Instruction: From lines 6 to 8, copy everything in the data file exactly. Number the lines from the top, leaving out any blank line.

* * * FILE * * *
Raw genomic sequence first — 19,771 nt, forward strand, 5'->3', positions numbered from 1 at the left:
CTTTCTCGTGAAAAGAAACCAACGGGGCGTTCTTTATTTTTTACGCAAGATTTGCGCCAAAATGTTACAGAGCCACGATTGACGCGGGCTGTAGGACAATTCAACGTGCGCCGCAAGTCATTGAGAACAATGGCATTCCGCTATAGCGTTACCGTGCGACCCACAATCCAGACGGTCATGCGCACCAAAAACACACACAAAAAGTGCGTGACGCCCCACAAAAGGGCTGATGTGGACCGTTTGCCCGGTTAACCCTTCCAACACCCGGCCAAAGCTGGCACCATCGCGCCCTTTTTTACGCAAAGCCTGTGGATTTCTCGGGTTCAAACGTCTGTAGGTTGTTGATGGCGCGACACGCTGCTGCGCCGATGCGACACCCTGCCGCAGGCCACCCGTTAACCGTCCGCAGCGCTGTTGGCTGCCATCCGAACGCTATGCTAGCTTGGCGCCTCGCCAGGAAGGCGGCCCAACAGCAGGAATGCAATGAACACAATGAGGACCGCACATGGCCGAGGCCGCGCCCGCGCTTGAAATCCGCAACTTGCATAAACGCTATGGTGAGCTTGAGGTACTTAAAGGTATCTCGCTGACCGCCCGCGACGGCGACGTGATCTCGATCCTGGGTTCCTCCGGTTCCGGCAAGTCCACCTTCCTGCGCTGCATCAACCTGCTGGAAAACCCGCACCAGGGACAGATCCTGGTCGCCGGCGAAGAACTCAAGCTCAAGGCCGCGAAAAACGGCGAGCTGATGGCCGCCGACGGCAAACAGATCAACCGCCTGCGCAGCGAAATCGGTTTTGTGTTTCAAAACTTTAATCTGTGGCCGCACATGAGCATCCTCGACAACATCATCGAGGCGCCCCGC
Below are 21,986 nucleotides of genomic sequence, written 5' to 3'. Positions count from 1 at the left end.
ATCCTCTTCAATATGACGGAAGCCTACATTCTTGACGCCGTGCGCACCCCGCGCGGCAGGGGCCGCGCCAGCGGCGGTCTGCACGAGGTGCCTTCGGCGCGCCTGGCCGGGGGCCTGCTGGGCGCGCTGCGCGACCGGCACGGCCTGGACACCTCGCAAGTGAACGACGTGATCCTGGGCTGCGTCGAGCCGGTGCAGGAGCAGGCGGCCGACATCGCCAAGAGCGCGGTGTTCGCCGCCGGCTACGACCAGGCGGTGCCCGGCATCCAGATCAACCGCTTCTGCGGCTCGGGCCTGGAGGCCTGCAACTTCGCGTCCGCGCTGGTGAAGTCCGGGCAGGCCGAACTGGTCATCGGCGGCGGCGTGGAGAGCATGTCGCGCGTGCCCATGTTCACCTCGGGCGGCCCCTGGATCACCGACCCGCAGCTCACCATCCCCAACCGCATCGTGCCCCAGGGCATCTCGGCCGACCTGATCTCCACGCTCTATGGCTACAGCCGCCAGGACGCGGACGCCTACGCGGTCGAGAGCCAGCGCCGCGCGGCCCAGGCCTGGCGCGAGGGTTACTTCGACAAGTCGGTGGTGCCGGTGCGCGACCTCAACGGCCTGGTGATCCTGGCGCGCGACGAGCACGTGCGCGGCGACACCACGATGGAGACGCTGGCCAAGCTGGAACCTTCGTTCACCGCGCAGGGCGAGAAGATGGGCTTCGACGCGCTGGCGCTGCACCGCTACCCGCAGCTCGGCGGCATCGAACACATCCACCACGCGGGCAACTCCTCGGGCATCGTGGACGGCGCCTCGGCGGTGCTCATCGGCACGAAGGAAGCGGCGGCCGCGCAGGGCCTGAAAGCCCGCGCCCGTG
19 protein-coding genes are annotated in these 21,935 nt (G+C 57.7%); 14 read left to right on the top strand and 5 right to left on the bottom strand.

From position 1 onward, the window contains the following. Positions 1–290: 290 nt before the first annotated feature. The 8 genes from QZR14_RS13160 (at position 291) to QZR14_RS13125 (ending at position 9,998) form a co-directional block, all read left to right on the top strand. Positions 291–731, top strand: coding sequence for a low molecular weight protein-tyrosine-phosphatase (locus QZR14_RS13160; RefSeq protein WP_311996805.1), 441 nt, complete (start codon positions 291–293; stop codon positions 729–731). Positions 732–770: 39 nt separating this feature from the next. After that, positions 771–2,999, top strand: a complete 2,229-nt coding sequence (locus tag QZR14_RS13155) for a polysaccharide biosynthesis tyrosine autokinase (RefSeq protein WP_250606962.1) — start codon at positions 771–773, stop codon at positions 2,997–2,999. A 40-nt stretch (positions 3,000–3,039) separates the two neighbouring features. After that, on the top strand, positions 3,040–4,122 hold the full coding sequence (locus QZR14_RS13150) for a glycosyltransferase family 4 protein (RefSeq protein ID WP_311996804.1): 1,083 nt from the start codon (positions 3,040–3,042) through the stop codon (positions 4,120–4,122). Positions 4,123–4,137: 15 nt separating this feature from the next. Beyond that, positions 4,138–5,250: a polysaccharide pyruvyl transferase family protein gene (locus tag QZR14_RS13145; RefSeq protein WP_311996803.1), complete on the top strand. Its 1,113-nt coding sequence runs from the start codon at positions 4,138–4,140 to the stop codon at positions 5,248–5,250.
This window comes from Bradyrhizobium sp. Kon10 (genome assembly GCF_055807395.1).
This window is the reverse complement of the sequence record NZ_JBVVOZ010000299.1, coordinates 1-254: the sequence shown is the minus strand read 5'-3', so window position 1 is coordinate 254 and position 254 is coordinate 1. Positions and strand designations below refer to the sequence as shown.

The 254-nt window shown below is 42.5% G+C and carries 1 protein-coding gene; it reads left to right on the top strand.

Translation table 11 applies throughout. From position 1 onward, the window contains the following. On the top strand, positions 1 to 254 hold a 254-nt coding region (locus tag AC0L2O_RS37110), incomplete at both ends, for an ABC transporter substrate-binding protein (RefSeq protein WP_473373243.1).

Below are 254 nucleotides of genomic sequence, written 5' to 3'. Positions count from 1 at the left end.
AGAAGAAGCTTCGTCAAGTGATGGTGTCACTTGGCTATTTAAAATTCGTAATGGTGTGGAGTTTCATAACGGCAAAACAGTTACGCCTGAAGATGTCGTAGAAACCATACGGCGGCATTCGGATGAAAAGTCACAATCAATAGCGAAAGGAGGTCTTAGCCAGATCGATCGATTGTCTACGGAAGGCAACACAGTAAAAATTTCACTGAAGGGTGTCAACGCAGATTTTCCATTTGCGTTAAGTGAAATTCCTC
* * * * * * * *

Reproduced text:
From position 1 onward, the window contains the following. Positions 1–290: 290 nt before the first annotated feature. The 8 genes from QZR14_RS13160 (at position 291) to QZR14_RS13125 (ending at position 9,998) form a co-directional block, all read left to right on the top strand. Positions 291–731, top strand: coding sequence for a low molecular weight protein-tyrosine-phosphatase (locus QZR14_RS13160; RefSeq protein WP_311996805.1), 441 nt, complete (start codon positions 291–293; stop codon positions 729–731). Positions 732–770: 39 nt separating this feature from the next. After that, positions 771–2,999, top strand: a complete 2,229-nt coding sequence (locus tag QZR14_RS13155) for a polysaccharide biosynthesis tyrosine autokinase (RefSeq protein WP_250606962.1) — start codon at positions 771–773, stop codon at positions 2,997–2,999. A 40-nt stretch (positions 3,000–3,039) separates the two neighbouring features. After that, on the top strand, positions 3,040–4,122 hold the full coding sequence (locus QZR14_RS13150) for a glycosyltransferase family 4 protein (RefSeq protein ID WP_311996804.1): 1,083 nt from the start codon (positions 3,040–3,042) through the stop codon (positions 4,120–4,122). Positions 4,123–4,137: 15 nt separating this feature from the next. Beyond that, positions 4,138–5,250: a polysaccharide pyruvyl transferase family protein gene (locus tag QZR14_RS13145; RefSeq protein WP_311996803.1), complete on the top strand. Its 1,113-nt coding sequence runs from the start codon at positions 4,138–4,140 to the stop codon at positions 5,248–5,250.
This window comes from Bradyrhizobium sp. Kon10 (genome assembly GCF_055807395.1).
This window is the reverse complement of the sequence record NZ_JBVVOZ010000299.1, coordinates 1-254: the sequence shown is the minus strand read 5'-3', so window position 1 is coordinate 254 and position 254 is coordinate 1. Positions and strand designations below refer to the sequence as shown.